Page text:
Presently the cemetery is equally owned by the four communities of: Northfield Village, Northfield Center Township, City of Macedonia and Sagamore Hills Township, and governed by a Board of Trustees. Two full-time employees maintain the beautiful grounds.

Sagamore Today……..

Sagamore Hills Township

Sagamore Hills Township operates with three elected trustees and a clerk. Every two years, two trustees or a trustee and a clerk are elected. Trustees manage a 6 million dollar budget operating the police and road departments. Trustees also manage the community through various appointed boards and commissions including zoning, zoning appeals, fire appeals and water. All regular Township meetings occur on the second Monday of each month throughout the year. The Township Hall is located at 11551 Valley View Road.


SHPD-Patch-2007-Present-webThe Township currently operates a full-time police department. Presently the department operates with 10 full-time police officers, including a Police Chief, Assistant Chief, Lieutenant and one Sergeant. Four part-time officers supplement the patrol division. Additionally, the police department has a Detective and Juvenile Bureau, a School Resources Officer and other community policing programs as well as a Civilian Police Records Clerk. The Macedonia Police Department provides dispatching service to our community.

The police department began service in 1981. Before 1981, the Township contracted with the Summit County Sheriff for police protection. The police department started with two full-time and five part-time officers providing full-time coverage to the community. Initially many residents and township officials volunteered thousands of hours to provide both dispatching and police service. It was the efforts of the entire community that helped develop the fine police department that now operates in the community.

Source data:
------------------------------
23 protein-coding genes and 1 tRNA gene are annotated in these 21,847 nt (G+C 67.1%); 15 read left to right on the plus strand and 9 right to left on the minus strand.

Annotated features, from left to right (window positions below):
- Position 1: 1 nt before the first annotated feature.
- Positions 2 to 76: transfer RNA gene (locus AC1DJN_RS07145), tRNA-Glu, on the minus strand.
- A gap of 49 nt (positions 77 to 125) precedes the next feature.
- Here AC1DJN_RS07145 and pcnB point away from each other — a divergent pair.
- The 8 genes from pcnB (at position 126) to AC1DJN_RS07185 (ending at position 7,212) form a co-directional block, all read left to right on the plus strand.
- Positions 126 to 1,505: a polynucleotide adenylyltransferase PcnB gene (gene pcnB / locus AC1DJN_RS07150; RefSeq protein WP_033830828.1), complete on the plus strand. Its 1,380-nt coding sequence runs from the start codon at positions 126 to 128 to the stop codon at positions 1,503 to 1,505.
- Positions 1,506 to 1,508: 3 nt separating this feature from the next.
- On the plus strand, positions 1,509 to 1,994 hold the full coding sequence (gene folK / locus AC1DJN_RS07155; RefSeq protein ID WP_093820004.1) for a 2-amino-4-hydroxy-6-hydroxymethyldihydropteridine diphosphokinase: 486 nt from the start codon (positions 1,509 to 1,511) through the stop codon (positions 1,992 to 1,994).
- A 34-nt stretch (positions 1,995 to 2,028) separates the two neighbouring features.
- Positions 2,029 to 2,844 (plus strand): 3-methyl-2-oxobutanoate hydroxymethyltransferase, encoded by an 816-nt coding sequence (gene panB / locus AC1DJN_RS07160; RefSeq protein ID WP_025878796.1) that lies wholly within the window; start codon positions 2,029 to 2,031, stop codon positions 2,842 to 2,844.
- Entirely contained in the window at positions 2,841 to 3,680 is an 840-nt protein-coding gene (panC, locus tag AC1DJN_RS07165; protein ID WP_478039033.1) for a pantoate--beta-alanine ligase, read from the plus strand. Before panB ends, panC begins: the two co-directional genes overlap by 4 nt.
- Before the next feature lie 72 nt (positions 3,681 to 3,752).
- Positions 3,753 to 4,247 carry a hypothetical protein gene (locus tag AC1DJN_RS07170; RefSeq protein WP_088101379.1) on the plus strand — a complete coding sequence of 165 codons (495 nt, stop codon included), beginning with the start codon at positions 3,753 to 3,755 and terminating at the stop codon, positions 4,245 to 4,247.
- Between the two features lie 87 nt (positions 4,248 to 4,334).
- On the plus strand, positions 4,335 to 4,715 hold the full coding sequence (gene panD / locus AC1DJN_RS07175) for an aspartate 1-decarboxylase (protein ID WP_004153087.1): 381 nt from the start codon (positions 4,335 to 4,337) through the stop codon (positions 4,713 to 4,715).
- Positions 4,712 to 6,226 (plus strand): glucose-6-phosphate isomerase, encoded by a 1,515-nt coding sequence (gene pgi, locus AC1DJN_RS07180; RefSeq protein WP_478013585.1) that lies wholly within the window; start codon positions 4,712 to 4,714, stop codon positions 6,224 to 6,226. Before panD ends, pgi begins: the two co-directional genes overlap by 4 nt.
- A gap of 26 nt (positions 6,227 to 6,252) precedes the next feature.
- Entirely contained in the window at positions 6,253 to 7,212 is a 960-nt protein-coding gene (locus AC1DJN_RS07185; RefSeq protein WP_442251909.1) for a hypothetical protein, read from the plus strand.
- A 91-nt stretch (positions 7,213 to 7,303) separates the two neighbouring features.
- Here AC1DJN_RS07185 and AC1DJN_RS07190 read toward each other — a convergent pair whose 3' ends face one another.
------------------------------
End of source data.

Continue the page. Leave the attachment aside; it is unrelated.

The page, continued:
In September 2016 Sagamore Hills Township partnered with the City of Macedonia under a 5-year contract for Fire/EMS protection. Sagamore Hills Township renovated an existing building to house the new 24/7 full-time staff along with our existing Fire/EMS equipment. This building is now known as Station 2 and is located at 11550 Valley View Rd. (Bldg. A) in the Sagamore Hills Township Park.

The Township Road Department operates with full-time employees and part-time summer help. The department is primarily responsible for the repair and maintenance of the seventy-eight lane miles of Township roads. These responsibilities include road repair, snow removal, ditch, culvert, catch basin repair and grass cutting. Waste disposal is provided by a waste disposal company that directly bills residents.

Sagamore Hills Township Park

park-sign-300x197The initial almost five acres of property that has eventually become the Sagamore Hills Township Park was given to the Township from the Ohio Department of Mental Health. The initial property was given to the Township to acknowledge the costs and services the Township has provided over the years to the State’s mental health facility. The gift included a restriction that the property could only be used for park purposes. For many years, a few Township residents talked about creating a public park on the small property. There was even a few who had a plan to try to place an entire baseball field on the small parcel. The dreams of some to build a park stalled and it seemed would never become a reality.